Why “You Got This!” Feels Like A Threat

(NOTE: Based on time elapsed since the posting of this entry, the BS-o-meter calculates this is 7.236% likely to be something that Ferrett now regrets.)

“Once again, dear friend, I have a mighty problem that needs solving, and I don’t know whether I’m capable enough to fix things.”

Back comes the cry: “No worries! You got this!”

At which point my innards seize up as my internal monologue takes over: But I just told you I DON’T have this. I wouldn’t have brought this up as a concern unless failure was a very real possibility. I’m standing on the edge of my competence and peering into the black void of letting people down.

Except that you clearly think that I AM this capable. Which means that if I screw this up, I will now not only have fucked up in the ORIGINAL way, but I will now have let you down as well.

Whoah. That’s pressure.

I mean, I guess it would be nice to be seen as this Godlike, ineffable being who can surpass problems with mere willpower if I WAS that person – but I’m this easily-overwhelmable, forgetful, short-sighted and occasionally flat-out thoughtless creature who crawls out of his own wreckage on a regular basis. If you’re friends with me because I “got” things, then are we really friends? Or just strangers floating by on some awkward delusion?

And now, I have to figure out whether my bond with these you-got-this people is strong enough to sustain a correction. Sometimes it isn’t. Sometimes I just have to nod and go, ‘Yeah, I guess I got this’ and hope to hell I can either gottenate or bury my failures deep enough that they don’t see the stinkingly fallible human being deep inside. But with this person…



“Listen, To me, ‘you got this’ feels like you’re saying ‘I’ll leave your ass if you fail at anything.’ Can you try something else instead?”

“Like what?”

“I dunno – how about, ‘I’ll still love you even if everything collapses’? Is that true?”

“Oh. Yeah. My friendship with you is not contingent upon success.”

“Thanks, friend. That’s what I need to hear right now.”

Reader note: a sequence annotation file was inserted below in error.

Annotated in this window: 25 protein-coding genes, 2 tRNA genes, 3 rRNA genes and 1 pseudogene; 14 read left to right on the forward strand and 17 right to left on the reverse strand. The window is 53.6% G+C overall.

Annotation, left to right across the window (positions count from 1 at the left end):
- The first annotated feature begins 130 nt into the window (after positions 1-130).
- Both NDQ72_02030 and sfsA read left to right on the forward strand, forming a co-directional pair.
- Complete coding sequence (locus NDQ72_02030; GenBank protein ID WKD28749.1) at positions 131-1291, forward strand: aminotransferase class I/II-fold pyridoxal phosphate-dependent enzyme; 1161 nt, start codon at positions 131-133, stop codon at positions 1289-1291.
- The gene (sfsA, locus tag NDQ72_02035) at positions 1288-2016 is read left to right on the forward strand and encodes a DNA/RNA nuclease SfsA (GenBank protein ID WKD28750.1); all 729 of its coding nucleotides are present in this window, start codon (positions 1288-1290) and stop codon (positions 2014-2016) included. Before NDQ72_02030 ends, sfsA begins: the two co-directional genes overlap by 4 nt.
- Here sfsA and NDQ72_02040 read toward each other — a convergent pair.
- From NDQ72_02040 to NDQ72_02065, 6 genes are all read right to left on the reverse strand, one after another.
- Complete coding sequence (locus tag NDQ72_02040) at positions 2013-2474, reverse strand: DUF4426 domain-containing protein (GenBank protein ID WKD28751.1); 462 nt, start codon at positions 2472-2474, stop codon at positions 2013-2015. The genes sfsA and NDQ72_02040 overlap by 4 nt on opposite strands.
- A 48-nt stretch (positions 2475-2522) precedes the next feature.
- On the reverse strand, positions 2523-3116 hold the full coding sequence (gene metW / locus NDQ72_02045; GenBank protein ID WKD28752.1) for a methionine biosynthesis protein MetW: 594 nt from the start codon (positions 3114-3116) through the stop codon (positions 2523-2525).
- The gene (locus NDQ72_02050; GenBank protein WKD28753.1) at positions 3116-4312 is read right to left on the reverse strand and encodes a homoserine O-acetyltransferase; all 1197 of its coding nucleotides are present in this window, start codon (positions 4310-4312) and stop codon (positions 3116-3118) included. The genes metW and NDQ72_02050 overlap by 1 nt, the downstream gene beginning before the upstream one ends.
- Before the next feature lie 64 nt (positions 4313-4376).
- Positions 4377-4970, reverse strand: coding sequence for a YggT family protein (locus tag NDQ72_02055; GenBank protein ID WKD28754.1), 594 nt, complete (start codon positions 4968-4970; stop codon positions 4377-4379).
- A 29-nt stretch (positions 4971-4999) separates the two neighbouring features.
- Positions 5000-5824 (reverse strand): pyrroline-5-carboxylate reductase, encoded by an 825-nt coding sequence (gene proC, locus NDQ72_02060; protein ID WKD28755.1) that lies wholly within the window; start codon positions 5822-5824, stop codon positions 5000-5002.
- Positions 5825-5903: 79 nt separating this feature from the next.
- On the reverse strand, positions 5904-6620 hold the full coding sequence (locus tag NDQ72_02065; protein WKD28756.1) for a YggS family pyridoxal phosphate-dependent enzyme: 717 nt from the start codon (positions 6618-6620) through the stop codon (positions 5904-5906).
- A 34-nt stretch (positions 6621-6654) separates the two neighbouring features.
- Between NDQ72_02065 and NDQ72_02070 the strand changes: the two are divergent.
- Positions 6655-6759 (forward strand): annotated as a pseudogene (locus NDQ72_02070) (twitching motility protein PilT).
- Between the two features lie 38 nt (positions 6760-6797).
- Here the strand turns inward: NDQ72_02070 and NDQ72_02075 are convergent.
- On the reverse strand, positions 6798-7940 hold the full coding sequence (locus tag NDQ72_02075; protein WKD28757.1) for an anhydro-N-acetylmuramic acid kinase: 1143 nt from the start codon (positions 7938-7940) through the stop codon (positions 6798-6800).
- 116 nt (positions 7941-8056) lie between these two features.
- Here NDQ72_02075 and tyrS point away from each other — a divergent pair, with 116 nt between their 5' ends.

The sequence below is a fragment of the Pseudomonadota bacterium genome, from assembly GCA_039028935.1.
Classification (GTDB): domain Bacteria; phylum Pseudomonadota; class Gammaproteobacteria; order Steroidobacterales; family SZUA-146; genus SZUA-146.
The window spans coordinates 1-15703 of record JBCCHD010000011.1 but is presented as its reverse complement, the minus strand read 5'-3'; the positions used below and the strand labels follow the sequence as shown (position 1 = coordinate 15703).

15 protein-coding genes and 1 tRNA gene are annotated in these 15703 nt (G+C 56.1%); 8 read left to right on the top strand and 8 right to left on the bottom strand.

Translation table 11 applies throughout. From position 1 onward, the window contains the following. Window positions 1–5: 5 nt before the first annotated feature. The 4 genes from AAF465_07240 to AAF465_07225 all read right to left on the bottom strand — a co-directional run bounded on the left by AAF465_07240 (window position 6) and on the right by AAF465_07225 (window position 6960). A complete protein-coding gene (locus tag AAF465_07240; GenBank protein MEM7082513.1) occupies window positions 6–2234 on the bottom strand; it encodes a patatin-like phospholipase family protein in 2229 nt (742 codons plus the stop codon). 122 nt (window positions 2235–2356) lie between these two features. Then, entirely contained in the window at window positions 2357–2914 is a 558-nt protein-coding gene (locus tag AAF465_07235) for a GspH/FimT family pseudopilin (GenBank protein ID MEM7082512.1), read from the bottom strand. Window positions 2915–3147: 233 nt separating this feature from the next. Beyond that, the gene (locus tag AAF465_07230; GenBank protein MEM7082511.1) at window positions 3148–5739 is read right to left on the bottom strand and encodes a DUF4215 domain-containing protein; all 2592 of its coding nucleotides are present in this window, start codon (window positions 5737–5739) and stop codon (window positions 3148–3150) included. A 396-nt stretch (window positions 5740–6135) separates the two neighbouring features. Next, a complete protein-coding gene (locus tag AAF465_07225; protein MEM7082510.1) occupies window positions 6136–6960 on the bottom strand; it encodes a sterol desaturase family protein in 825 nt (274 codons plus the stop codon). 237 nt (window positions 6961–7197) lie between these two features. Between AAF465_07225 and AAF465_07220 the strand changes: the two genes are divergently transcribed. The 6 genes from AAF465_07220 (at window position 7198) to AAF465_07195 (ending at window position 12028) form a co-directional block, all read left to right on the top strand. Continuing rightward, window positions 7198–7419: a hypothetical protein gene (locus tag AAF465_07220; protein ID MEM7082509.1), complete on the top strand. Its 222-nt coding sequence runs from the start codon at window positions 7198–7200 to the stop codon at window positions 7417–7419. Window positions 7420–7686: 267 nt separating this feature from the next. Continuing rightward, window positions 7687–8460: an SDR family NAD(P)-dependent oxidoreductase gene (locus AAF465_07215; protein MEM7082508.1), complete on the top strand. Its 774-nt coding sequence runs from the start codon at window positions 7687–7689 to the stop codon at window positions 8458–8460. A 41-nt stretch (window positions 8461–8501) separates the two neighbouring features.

1. Papa Fargo
    Sep 5, 2019

    I am going to rant for a moment so if you don’t have the energy for a related rant (which is not aimed at you at all) please feel free to skip and go about your day.

    The ones I want to rip apart are when you (general “you” but also specific “you”) say “and please do not say “you’ve got this” because I don’t” and they still come back with it. Still!

    Oh. I want to go rip their doors down and throw my wheelchair at them. Every time. Whether it’s for me or someone else.

    I can almost (almost) see why someone would think it’s okay to say “you’ve got this” when a person says “I don’t have this” because they think they’re being supportive. I’m with you 100% on your essay here even if I had to learn it through a patient and loving friend who walked me through it in the middle of their crisis a decade or so ago but I can see why someone thinks they’re being supportive.

    But when someone tells you specifically how not to support them, DON’T FUCKING DO THE THING.

  2. twilytgardnfaery
    Sep 5, 2019

    I know SO many people dancing around this very conversation right now. Point quite well made.

  3. Dawn
    Sep 5, 2019

    This would never have occurred to me. Thank you for writing it! And FWIW, my love and respect for you are in no way contingent upon you succeeding at every single thing, or even at the majority of the things.

  4. Raven Black
    Sep 7, 2019

    And I’m probably annoying to the converse group of people, because my support tends to take a form more like “well you don’t really have to do it if you don’t want to.”

  5. Anonymous Alex
    Sep 15, 2019

    It seems to me that “You got this” is only proper if punctuated by a colon. Constructs like “You got this: it’s just like X, Y, and Z that you’ve handled adroitly before,” or “You got this: here’s how I’m going to help you do it” seem helpful.

    Punctuating with a period (or, worse yet, an exclamation point) is, as you point out, dismissive of your stated concerns and generally counterproductive.

    (A little late to the party due to technical issues, but what the heck.)

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